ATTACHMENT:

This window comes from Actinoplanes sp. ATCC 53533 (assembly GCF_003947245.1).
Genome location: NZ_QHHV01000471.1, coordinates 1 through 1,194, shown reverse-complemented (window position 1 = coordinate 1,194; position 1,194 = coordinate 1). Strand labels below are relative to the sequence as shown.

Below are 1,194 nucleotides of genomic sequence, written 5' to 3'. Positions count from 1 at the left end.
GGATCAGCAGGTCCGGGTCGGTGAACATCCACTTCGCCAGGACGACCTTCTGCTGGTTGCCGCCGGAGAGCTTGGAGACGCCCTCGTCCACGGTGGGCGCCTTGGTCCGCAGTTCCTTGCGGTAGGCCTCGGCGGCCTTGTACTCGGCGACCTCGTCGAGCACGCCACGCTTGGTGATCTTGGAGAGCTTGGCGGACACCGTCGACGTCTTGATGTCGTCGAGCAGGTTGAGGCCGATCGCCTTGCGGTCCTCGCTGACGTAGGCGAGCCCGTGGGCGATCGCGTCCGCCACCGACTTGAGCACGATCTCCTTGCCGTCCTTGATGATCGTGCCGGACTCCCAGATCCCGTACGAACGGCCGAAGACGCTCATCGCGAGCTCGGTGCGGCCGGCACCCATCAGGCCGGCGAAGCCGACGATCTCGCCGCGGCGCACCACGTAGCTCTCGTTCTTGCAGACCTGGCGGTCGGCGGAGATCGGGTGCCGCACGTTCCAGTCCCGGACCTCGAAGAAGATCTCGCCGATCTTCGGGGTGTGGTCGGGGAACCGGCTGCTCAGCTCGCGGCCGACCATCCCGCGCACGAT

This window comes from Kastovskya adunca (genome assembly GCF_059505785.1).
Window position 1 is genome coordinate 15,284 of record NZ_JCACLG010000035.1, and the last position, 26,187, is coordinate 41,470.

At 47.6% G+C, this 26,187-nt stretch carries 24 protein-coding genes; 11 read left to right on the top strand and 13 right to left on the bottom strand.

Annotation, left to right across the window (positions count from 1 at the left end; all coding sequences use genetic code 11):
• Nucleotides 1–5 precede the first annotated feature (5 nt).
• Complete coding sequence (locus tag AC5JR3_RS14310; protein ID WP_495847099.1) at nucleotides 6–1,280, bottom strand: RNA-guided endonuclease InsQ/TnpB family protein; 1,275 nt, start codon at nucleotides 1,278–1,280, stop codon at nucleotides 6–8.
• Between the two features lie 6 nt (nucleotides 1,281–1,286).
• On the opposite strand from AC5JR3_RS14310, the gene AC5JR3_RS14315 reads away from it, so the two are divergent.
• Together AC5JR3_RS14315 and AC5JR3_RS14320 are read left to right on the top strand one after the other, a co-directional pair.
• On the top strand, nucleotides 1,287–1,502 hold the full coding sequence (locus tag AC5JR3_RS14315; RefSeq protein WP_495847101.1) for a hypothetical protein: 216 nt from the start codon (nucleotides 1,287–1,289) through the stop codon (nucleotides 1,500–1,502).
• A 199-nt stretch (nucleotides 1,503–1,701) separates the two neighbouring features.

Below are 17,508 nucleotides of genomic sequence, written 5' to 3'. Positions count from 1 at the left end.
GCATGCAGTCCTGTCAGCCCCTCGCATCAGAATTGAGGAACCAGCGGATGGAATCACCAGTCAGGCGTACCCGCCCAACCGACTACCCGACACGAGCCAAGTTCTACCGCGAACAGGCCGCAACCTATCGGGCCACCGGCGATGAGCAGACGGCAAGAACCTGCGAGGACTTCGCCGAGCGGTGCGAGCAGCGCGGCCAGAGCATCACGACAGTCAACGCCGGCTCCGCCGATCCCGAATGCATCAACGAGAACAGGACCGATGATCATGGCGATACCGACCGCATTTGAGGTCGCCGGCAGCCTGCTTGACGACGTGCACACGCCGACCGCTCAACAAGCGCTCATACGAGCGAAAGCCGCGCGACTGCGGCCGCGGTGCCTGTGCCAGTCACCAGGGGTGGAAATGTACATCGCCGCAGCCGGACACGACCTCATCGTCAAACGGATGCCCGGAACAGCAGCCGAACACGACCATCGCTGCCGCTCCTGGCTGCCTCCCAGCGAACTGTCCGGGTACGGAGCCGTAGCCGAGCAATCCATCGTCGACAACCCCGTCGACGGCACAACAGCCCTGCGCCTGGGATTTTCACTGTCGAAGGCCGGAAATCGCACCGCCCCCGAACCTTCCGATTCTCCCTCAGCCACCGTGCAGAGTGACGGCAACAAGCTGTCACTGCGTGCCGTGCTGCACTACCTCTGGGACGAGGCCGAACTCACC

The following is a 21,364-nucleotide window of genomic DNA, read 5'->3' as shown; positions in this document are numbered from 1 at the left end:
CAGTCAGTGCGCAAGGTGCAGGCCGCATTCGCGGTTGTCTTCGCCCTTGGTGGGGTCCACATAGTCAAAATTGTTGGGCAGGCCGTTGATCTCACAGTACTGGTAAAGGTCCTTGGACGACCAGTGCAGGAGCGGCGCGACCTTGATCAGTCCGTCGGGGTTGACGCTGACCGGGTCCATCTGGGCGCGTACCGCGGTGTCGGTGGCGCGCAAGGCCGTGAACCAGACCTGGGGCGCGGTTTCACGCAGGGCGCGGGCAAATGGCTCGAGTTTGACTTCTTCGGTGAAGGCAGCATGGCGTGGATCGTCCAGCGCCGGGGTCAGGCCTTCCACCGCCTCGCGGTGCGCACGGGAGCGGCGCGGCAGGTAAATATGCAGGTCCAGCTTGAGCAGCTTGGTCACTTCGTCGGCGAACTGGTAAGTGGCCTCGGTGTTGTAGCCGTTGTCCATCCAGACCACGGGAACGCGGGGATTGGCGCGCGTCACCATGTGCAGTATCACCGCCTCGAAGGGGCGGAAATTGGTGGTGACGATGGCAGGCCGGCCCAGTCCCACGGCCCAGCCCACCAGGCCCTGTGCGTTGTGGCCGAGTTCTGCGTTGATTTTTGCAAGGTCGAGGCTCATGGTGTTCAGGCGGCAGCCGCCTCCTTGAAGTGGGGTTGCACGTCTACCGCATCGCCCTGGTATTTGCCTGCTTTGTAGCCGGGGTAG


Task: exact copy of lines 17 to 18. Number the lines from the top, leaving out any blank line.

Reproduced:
GCATGCAGTCCTGTCAGCCCCTCGCATCAGAATTGAGGAACCAGCGGATGGAATCACCAGTCAGGCGTACCCGCCCAACCGACTACCCGACACGAGCCAAGTTCTACCGCGAACAGGCCGCAACCTATCGGGCCACCGGCGATGAGCAGACGGCAAGAACCTGCGAGGACTTCGCCGAGCGGTGCGAGCAGCGCGGCCAGAGCATCACGACAGTCAACGCCGGCTCCGCCGATCCCGAATGCATCAACGAGAACAGGACCGATGATCATGGCGATACCGACCGCATTTGAGGTCGCCGGCAGCCTGCTTGACGACGTGCACACGCCGACCGCTCAACAAGCGCTCATACGAGCGAAAGCCGCGCGACTGCGGCCGCGGTGCCTGTGCCAGTCACCAGGGGTGGAAATGTACATCGCCGCAGCCGGACACGACCTCATCGTCAAACGGATGCCCGGAACAGCAGCCGAACACGACCATCGCTGCCGCTCCTGGCTGCCTCCCAGCGAACTGTCCGGGTACGGAGCCGTAGCCGAGCAATCCATCGTCGACAACCCCGTCGACGGCACAACAGCCCTGCGCCTGGGATTTTCACTGTCGAAGGCCGGAAATCGCACCGCCCCCGAACCTTCCGATTCTCCCTCAGCCACCGTGCAGAGTGACGGCAACAAGCTGTCACTGCGTGCCGTGCTGCACTACCTCTGGGACGAGGCCGAACTCACC

The following is a 21,364-nucleotide window of genomic DNA, read 5'->3' as shown; positions in this document are numbered from 1 at the left end: